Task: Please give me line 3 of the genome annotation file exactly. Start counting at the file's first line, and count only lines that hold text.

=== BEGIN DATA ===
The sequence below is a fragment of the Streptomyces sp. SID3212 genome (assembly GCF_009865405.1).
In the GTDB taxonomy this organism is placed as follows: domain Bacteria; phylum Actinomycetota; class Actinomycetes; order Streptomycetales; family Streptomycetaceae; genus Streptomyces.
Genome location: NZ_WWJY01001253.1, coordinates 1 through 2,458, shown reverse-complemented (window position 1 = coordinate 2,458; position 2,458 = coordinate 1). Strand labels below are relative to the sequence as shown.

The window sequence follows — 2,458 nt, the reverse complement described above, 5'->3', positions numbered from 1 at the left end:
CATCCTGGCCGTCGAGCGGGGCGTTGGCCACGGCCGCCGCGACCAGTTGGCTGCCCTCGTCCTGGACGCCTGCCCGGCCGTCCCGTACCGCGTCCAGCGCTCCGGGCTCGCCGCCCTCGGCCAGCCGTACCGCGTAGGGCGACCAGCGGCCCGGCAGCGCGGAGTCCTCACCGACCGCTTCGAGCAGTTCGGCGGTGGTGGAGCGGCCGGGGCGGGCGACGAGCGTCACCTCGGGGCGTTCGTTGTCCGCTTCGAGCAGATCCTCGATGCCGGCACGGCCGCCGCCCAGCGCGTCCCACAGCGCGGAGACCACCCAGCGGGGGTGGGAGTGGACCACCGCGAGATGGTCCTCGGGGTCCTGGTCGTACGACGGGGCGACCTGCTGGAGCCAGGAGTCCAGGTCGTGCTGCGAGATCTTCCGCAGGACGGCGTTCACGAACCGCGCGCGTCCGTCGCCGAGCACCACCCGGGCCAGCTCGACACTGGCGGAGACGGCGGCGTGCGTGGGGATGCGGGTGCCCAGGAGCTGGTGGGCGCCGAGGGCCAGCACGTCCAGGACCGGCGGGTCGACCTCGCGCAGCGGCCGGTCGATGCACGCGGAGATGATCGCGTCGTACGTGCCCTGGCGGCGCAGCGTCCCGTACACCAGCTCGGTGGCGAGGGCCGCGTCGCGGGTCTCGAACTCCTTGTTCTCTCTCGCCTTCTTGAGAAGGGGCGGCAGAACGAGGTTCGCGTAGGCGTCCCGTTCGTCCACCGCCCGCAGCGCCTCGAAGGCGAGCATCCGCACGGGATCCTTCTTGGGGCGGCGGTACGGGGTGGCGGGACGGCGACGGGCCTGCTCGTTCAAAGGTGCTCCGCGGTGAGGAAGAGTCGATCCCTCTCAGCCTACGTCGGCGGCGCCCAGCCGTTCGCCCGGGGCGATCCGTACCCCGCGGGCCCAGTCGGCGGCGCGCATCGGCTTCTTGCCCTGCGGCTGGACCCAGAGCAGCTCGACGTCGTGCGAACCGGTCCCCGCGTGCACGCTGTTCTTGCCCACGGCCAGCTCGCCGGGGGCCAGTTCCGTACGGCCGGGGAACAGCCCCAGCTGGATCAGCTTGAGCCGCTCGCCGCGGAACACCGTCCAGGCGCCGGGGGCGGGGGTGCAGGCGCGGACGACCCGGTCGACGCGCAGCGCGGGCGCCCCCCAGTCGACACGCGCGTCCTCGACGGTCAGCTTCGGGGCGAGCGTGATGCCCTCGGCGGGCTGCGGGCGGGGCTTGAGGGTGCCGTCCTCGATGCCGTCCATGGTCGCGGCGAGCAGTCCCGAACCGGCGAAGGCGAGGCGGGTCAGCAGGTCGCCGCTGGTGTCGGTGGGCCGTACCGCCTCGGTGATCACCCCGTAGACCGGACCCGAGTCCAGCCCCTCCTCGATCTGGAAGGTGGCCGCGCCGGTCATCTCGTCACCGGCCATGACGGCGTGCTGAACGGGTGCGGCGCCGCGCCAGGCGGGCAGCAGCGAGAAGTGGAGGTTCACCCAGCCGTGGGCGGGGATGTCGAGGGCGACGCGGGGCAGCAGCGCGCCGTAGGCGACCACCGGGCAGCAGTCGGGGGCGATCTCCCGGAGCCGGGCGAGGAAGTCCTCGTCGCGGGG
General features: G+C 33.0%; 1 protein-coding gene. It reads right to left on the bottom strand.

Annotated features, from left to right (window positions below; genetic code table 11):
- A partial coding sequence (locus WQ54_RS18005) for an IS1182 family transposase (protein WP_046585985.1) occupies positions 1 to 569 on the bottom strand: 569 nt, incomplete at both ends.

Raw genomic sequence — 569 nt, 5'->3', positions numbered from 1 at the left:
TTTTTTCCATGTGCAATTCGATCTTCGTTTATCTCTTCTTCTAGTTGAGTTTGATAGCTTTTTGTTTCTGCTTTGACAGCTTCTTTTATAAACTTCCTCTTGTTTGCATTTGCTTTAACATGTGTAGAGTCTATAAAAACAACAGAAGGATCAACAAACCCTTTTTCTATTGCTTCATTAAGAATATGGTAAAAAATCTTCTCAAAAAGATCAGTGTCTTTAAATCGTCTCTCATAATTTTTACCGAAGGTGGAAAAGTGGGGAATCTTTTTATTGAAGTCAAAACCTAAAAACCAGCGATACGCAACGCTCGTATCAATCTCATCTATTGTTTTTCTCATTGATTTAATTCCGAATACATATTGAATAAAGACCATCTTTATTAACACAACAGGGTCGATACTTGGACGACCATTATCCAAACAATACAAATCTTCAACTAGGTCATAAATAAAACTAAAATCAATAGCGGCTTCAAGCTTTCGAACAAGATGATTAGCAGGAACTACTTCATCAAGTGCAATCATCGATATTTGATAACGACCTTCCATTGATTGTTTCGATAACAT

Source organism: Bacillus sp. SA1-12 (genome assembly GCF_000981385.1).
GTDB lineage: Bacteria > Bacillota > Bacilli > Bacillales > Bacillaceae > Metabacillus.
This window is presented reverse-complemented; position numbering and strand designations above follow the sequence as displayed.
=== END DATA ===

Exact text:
Genome location: NZ_WWJY01001253.1, coordinates 1 through 2,458, shown reverse-complemented (window position 1 = coordinate 2,458; position 2,458 = coordinate 1). Strand labels below are relative to the sequence as shown.